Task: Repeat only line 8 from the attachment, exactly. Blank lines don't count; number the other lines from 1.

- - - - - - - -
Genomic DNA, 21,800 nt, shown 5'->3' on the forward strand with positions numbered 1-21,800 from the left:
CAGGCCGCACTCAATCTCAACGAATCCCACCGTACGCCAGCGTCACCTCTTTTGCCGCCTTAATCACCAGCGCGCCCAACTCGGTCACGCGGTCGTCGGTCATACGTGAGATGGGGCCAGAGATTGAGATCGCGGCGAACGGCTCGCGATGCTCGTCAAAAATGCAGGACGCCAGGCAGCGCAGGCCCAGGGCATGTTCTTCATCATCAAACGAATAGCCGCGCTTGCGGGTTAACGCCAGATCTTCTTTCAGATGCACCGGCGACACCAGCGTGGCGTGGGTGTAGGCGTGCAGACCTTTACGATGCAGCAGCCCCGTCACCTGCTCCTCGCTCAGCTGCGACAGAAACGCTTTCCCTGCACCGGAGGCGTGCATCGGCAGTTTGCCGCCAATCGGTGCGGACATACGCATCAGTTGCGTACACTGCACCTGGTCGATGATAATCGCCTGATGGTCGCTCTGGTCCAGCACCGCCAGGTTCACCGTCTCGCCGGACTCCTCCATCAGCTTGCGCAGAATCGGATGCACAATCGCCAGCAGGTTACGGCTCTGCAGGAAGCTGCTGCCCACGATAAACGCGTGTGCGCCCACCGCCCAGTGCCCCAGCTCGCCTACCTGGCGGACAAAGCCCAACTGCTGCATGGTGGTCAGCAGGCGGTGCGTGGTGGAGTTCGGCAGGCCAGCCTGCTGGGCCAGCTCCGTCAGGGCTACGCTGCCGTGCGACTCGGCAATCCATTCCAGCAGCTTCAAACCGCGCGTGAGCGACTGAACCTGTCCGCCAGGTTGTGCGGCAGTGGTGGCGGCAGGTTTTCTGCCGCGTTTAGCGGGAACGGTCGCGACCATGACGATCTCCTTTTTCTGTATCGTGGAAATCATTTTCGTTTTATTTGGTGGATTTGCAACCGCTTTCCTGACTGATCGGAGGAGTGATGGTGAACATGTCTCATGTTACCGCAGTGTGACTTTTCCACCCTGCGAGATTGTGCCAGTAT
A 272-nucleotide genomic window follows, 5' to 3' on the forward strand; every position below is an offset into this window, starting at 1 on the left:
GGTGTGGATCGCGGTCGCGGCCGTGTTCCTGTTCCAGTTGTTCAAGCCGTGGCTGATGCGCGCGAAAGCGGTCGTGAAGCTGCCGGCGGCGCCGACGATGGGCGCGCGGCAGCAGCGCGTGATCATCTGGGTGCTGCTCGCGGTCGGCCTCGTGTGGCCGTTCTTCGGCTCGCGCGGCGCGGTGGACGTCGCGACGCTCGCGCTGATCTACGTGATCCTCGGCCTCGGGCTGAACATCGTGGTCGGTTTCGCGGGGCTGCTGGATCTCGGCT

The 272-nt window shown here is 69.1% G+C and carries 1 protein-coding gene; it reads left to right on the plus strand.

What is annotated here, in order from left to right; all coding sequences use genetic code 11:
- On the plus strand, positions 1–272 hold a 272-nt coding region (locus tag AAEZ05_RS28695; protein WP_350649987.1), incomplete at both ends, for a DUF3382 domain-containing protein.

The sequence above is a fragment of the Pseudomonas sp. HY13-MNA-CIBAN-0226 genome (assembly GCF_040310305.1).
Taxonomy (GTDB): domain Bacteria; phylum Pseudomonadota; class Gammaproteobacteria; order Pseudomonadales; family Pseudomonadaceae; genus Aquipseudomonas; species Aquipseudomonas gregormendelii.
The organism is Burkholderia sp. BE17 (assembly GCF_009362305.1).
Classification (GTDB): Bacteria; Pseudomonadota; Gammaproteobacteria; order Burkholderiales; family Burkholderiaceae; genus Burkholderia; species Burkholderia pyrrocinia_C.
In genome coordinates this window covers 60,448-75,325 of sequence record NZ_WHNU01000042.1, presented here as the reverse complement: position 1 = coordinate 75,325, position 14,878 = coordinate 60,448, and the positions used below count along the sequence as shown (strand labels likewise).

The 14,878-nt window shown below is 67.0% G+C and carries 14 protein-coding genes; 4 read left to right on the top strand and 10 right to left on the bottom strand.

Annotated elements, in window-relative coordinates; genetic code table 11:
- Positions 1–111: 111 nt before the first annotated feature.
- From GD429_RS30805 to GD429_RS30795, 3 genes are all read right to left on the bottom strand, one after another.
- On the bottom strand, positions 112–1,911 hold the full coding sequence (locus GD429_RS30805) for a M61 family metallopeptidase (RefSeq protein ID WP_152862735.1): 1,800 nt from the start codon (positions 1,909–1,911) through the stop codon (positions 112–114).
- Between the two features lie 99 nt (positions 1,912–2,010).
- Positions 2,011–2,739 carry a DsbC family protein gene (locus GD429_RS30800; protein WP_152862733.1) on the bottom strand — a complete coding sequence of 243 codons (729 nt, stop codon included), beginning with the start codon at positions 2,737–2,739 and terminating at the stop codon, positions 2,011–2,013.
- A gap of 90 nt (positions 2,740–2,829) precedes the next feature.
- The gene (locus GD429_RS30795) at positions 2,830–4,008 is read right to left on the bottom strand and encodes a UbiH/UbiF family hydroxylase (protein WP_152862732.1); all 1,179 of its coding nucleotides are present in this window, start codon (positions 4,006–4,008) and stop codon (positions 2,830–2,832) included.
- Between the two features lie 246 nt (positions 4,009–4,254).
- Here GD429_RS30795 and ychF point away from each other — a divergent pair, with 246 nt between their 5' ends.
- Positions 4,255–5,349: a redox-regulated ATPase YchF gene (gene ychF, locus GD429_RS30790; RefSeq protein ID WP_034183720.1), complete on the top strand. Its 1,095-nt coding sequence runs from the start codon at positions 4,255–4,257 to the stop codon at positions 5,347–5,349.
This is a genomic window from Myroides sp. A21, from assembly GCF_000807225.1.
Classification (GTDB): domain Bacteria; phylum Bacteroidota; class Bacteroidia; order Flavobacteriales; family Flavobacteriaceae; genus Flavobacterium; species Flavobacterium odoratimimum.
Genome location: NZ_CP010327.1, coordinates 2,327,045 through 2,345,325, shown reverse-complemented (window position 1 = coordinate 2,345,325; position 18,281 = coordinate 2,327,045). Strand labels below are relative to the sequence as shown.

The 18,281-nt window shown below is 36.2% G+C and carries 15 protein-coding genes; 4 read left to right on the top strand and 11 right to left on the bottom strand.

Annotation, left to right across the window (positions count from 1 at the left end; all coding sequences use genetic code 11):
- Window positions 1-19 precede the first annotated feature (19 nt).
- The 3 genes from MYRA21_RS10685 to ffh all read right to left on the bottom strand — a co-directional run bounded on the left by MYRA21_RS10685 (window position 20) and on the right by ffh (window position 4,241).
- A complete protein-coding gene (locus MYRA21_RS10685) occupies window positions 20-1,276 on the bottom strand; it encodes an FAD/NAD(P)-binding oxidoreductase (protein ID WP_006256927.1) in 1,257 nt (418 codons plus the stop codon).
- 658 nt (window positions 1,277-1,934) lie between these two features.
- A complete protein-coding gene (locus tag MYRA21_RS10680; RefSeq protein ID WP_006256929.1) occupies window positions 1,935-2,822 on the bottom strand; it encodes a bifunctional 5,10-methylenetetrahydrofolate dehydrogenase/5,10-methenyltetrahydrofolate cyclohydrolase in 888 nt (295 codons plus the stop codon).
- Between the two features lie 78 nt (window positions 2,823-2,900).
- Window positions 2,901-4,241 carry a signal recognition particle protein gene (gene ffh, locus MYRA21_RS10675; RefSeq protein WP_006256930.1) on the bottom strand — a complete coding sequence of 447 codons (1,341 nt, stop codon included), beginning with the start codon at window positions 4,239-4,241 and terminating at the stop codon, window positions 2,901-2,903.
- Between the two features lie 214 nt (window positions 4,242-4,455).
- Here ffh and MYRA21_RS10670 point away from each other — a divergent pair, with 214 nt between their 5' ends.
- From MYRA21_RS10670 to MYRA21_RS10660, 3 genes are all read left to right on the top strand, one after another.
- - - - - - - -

The sequence above is a fragment of the Pseudomonas sp. HY13-MNA-CIBAN-0226 genome (assembly GCF_040310305.1).